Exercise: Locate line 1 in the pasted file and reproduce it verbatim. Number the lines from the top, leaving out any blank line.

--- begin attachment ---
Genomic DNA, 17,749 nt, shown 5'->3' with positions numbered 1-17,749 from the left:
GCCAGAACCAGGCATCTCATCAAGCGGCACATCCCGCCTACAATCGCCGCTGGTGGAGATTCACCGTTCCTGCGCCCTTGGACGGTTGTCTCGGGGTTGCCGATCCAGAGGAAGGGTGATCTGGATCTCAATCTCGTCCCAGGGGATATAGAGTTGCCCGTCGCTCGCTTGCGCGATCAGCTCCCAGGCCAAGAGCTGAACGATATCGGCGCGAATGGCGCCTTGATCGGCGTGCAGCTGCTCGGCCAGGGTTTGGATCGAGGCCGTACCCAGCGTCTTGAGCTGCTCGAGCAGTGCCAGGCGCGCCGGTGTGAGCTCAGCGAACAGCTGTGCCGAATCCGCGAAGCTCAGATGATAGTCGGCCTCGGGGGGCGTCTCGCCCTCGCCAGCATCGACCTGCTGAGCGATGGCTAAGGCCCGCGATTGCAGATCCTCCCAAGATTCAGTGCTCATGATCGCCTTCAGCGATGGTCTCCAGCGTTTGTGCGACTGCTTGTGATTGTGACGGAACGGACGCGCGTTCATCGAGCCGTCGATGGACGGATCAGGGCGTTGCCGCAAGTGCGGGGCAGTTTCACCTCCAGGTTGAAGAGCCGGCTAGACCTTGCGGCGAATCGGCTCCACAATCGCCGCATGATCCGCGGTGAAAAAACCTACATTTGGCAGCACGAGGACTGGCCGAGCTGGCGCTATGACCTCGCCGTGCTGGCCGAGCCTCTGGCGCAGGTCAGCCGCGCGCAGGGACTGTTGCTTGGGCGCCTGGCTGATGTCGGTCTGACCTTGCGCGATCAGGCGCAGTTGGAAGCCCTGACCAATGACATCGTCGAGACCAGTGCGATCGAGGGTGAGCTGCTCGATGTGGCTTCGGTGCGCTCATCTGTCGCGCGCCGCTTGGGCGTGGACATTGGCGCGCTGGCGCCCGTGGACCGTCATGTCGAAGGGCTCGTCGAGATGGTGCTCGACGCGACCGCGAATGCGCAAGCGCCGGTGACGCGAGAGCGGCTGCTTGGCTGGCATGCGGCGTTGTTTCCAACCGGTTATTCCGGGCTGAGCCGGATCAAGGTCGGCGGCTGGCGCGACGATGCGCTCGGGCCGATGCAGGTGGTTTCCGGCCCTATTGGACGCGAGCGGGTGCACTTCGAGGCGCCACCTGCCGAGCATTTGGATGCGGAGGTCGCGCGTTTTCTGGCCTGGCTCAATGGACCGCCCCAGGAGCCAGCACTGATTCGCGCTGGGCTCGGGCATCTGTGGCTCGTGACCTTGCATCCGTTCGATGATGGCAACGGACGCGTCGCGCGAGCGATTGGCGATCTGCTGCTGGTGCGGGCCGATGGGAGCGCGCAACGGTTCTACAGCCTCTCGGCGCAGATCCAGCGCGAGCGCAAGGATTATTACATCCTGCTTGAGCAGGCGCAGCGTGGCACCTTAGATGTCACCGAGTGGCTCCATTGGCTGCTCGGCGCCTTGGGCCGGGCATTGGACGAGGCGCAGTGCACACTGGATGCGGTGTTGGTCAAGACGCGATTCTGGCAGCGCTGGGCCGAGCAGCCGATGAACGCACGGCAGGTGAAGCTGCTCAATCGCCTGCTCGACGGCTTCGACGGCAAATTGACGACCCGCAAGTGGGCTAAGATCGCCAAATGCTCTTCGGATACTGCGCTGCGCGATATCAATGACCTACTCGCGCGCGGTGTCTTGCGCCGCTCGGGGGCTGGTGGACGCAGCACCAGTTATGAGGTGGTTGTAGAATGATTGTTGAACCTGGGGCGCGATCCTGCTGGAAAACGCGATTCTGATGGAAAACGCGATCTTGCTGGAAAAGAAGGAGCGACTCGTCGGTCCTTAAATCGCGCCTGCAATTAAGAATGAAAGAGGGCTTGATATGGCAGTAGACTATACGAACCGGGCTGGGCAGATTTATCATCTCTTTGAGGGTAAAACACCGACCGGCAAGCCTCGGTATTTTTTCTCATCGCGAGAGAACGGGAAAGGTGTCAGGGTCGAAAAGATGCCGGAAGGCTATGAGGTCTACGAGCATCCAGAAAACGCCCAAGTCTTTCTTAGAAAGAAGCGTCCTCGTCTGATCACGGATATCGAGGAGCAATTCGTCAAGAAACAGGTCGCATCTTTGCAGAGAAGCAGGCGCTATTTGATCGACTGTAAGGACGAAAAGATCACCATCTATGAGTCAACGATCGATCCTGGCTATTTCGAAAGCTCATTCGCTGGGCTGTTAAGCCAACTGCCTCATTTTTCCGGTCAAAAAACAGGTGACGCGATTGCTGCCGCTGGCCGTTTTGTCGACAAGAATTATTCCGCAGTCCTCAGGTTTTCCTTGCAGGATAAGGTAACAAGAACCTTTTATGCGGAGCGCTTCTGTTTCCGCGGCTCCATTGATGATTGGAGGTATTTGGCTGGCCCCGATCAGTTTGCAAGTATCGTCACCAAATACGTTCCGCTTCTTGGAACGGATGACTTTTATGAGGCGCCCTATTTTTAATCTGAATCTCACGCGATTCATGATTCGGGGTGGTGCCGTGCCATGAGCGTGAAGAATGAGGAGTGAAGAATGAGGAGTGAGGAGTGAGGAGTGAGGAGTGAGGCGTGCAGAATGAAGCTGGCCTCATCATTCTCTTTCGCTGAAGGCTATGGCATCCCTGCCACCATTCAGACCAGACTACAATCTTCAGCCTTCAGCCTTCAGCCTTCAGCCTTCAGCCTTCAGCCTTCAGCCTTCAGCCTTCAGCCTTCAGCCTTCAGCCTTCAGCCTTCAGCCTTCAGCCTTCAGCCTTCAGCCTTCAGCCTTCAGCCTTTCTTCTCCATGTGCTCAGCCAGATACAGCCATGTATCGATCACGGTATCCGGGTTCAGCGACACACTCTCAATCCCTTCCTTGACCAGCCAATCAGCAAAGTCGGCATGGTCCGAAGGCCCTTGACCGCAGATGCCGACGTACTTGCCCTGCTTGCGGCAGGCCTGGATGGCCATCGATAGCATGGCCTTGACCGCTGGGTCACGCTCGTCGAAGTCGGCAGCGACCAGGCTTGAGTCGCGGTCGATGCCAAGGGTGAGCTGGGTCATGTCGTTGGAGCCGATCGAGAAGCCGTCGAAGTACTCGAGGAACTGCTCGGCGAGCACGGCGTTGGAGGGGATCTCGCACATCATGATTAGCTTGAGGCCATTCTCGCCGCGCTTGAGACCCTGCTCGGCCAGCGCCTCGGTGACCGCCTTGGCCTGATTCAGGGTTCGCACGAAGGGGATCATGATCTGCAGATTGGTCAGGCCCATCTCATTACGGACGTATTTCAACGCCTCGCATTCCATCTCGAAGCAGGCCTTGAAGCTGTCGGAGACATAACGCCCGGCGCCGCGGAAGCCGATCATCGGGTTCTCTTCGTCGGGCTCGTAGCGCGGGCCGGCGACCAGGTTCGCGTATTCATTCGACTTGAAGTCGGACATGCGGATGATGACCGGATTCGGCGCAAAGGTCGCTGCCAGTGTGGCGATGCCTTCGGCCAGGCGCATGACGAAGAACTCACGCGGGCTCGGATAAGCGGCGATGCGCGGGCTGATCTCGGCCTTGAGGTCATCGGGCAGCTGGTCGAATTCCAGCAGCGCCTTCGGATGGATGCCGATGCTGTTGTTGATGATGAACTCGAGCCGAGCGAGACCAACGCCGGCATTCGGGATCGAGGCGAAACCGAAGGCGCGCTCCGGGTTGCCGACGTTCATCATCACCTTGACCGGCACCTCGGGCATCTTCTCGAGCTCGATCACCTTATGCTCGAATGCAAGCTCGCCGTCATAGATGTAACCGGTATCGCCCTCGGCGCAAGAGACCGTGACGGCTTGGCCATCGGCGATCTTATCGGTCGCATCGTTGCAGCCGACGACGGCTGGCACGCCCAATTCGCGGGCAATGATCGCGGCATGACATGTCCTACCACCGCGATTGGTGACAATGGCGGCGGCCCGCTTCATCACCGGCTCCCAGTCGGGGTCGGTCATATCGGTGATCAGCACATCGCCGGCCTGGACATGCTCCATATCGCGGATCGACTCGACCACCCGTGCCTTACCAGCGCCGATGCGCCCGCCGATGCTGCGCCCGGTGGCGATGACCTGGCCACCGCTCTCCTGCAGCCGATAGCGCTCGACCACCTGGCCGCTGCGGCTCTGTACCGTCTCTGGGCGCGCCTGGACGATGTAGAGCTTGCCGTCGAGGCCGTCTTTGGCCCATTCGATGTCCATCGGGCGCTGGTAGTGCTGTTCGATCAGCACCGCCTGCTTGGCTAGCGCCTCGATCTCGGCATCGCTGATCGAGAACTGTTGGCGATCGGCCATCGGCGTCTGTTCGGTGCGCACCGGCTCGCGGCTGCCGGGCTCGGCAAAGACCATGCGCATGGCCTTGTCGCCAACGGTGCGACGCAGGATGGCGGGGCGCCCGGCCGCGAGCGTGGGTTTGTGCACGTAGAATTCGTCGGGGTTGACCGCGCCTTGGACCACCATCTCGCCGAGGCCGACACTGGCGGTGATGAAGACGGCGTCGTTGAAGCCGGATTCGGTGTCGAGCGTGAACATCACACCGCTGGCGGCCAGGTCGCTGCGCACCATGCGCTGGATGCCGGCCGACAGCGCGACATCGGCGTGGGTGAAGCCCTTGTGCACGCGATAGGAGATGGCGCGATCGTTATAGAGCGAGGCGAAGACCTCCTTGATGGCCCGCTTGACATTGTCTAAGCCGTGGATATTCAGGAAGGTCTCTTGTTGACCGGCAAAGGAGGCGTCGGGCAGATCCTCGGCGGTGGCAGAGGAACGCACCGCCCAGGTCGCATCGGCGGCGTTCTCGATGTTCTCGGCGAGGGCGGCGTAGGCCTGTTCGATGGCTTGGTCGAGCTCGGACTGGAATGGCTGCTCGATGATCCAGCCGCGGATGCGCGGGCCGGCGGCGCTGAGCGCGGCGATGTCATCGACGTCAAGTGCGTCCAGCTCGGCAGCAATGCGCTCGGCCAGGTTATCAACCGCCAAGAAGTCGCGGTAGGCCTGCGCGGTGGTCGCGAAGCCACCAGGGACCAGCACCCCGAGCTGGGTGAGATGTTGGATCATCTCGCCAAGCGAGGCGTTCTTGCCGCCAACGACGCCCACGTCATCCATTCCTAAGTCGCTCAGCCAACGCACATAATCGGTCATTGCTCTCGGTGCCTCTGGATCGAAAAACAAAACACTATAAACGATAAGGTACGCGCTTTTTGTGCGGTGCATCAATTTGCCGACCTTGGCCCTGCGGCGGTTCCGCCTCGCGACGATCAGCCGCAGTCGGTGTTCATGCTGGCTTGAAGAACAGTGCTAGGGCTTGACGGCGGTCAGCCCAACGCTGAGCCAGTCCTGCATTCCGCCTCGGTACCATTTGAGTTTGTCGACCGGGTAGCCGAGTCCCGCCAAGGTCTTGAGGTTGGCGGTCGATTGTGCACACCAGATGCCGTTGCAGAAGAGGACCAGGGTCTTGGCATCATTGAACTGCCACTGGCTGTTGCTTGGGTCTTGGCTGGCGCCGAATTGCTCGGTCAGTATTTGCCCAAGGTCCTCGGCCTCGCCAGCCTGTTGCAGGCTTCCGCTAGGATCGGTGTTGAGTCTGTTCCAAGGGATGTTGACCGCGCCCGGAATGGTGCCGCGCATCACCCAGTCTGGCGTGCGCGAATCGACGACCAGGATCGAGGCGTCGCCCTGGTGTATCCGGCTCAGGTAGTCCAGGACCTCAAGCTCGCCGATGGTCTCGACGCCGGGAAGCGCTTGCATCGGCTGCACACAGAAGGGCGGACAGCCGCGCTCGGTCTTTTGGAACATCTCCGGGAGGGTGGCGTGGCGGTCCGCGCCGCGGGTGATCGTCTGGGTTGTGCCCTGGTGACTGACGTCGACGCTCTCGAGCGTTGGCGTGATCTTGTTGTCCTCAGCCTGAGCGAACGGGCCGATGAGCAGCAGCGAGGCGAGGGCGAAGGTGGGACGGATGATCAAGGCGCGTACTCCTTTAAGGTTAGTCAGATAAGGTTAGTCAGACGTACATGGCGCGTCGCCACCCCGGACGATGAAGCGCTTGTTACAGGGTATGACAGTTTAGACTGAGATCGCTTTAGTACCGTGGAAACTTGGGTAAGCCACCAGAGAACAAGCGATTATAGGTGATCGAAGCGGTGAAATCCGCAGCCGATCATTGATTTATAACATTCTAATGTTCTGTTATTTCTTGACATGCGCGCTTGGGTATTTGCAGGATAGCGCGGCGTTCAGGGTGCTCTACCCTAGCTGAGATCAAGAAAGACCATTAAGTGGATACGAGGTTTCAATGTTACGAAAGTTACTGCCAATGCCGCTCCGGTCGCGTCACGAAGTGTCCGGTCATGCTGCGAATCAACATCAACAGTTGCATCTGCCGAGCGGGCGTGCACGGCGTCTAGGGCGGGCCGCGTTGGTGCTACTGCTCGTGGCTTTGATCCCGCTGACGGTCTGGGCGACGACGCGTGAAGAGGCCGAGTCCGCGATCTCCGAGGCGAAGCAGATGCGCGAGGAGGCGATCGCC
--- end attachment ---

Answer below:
Genomic DNA, 17,749 nt, shown 5'->3' with positions numbered 1-17,749 from the left: